The Environmental Working Group (EWG) just unveiled their Tap Water Database.  It provides the most complete source of information available on the state of American drinking water.

EWG collected data from the EPA and from state agencies based on testing done between 2010 and 2015 by 48,712 water utilities in all 50 states.  The utilities found 267 contaminants.

93 linked to an increased risk of cancer. More than 40,000 systems had detections of known or likely carcinogens exceeding established federal or state health guidelines – levels that pose only negligible health risks, but are not legally enforceable.

78 associated with brain and nervous system damage.

63 connected to developmental harm to children or fetuses.

38 that may cause fertility problems.

45 linked to hormonal disruption.

In determining what levels of each contaminant was safe, EWG, went beyond government regulations and relied instead on the best available science.  They note that the levels set by government are often motivated by political compromises with polluters rather than providing the best protections for public health.  They also noted inequities based on income.  People in richer communities generally had cleaner water than people in poorer areas.

I wanted to know if my water was safe, so I clicked on the Tap Water Database, entered my zip code, and clicked on my water provider (Department of Water and Power).  I got a list of the contaminants in my water.  There were 5 substances above safe guidelines and 16 other contaminants.  The five that are above the guidelines are Arsenic, Bromate, Chromium (hexavalent), Radiological contaminants, and Total trihalomethanes (TTHMs).  All five are linked to cancer.  Lead was below the legal limit, but above the level that is considered safe for children to drink.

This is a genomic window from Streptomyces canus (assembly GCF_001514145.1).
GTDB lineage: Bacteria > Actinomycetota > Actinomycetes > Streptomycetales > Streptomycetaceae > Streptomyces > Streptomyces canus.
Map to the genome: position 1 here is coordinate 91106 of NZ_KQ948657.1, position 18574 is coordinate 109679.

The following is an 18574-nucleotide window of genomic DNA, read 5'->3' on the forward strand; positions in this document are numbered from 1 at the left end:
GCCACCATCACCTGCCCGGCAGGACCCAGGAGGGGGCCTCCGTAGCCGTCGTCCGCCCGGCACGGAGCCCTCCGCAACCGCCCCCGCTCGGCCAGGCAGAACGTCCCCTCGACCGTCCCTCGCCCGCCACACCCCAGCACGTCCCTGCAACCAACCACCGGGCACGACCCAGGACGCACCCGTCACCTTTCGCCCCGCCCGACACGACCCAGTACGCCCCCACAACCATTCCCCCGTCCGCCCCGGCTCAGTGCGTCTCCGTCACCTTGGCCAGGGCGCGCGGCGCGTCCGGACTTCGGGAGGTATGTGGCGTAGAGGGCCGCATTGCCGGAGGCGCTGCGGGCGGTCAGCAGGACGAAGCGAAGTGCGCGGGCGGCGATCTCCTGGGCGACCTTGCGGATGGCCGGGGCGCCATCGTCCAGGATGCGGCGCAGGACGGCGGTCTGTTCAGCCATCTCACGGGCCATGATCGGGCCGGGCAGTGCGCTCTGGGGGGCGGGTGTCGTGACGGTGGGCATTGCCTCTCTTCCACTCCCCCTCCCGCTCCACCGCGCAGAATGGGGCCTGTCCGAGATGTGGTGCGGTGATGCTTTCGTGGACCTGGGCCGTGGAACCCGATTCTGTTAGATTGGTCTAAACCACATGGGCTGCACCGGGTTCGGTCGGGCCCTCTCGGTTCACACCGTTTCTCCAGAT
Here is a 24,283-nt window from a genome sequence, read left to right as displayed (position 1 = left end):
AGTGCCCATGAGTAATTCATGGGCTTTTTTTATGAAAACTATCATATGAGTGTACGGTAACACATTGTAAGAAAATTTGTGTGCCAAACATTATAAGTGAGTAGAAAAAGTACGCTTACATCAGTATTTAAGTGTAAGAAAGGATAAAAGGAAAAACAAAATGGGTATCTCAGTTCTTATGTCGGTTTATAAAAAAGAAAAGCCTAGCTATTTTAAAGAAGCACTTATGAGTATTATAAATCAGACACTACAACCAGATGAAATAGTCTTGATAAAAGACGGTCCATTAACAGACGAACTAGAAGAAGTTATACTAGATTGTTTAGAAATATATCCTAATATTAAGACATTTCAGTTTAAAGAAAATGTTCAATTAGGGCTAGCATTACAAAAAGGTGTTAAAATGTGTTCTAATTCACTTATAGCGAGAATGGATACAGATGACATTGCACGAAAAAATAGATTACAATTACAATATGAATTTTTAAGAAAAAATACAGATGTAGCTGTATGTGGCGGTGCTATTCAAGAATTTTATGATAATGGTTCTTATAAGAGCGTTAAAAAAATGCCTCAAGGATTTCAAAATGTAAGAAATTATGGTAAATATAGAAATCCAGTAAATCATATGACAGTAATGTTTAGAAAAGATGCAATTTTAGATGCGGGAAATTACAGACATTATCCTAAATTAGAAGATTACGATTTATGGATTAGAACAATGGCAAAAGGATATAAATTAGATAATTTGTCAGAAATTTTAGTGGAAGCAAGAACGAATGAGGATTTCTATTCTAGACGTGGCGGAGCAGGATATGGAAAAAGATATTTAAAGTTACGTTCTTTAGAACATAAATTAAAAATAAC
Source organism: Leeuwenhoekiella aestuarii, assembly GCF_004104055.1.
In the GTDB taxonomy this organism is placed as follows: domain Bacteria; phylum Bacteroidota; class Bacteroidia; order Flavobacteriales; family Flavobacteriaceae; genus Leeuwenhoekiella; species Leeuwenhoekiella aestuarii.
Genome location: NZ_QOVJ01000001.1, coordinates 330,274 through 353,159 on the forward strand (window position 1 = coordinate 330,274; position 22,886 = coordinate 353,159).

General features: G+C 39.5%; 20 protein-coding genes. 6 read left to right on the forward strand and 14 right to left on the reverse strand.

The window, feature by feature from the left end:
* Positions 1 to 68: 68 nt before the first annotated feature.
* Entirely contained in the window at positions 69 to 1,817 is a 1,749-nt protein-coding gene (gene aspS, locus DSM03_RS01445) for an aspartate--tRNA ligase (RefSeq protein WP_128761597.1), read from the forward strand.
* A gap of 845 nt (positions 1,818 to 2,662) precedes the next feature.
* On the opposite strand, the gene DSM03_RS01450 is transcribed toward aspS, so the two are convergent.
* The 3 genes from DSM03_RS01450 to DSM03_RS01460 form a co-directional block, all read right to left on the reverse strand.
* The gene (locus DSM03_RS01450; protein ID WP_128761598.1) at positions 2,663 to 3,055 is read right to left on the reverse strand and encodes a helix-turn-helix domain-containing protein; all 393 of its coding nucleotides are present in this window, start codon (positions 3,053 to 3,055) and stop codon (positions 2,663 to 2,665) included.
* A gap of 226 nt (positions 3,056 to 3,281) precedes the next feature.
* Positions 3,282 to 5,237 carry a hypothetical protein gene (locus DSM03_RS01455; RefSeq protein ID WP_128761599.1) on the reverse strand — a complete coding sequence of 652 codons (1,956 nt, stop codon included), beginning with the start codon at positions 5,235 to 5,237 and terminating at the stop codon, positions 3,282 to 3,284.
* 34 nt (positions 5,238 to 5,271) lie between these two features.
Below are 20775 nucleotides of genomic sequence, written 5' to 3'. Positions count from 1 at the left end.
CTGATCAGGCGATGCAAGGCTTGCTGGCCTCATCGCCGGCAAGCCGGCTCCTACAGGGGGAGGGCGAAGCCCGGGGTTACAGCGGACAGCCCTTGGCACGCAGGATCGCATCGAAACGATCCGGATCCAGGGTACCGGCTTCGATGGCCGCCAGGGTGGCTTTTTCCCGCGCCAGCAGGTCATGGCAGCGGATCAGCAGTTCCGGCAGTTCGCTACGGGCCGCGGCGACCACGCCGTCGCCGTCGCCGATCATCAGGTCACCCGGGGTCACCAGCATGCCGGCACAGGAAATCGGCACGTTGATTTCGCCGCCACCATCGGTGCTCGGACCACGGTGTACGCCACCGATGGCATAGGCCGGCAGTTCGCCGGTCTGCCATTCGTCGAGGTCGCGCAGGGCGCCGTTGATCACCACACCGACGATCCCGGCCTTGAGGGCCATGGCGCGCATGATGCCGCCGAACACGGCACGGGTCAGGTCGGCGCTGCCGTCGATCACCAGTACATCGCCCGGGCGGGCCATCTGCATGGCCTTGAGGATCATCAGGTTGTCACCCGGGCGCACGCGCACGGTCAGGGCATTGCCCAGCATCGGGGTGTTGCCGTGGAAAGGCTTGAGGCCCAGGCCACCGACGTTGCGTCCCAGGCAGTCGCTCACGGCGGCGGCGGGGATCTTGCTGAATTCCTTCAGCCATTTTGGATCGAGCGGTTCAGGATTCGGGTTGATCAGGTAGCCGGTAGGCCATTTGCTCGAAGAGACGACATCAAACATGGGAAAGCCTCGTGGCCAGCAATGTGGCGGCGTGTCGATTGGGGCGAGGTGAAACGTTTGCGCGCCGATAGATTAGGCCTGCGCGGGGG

What to do?  EWG’s Guide to Safe Drinking Water has eight recommendations:

  1.  Learn what’s in your tap water.  Use the Tap Water Database.  If you have a private well, get it tested
  2. Once you know what contaminants are in your water, choose a filter certified to remove those contaminants, and use only filtered water for drinking, ice, and cooking.  You can use the EWG Water Filter Buying Guide.
  3. Change your water filters on time. Old filters aren’t safe.
  4. Drink filtered tap water instead of bottled water. EWG found 38 contaminants in 10 popular brands.
  5. Carry water in safe containers Hard plastic bottles can leach a harmful chemical called bisphenol-A (BPA). Carry stainless steel or other BPA-free bottles
  6. Pregnant women should stay hydrated with safe water.
  7. Infant formula should be prepared with safe water. Read EWG’s Guide To Baby-Safe Bottles & Formula
  8. Use a whole house water filter. Toxins can be absorbed through the skin, so it’s safest to use filtered water for showering and bathing.




© 2018 - Janet Maker Ph.D.

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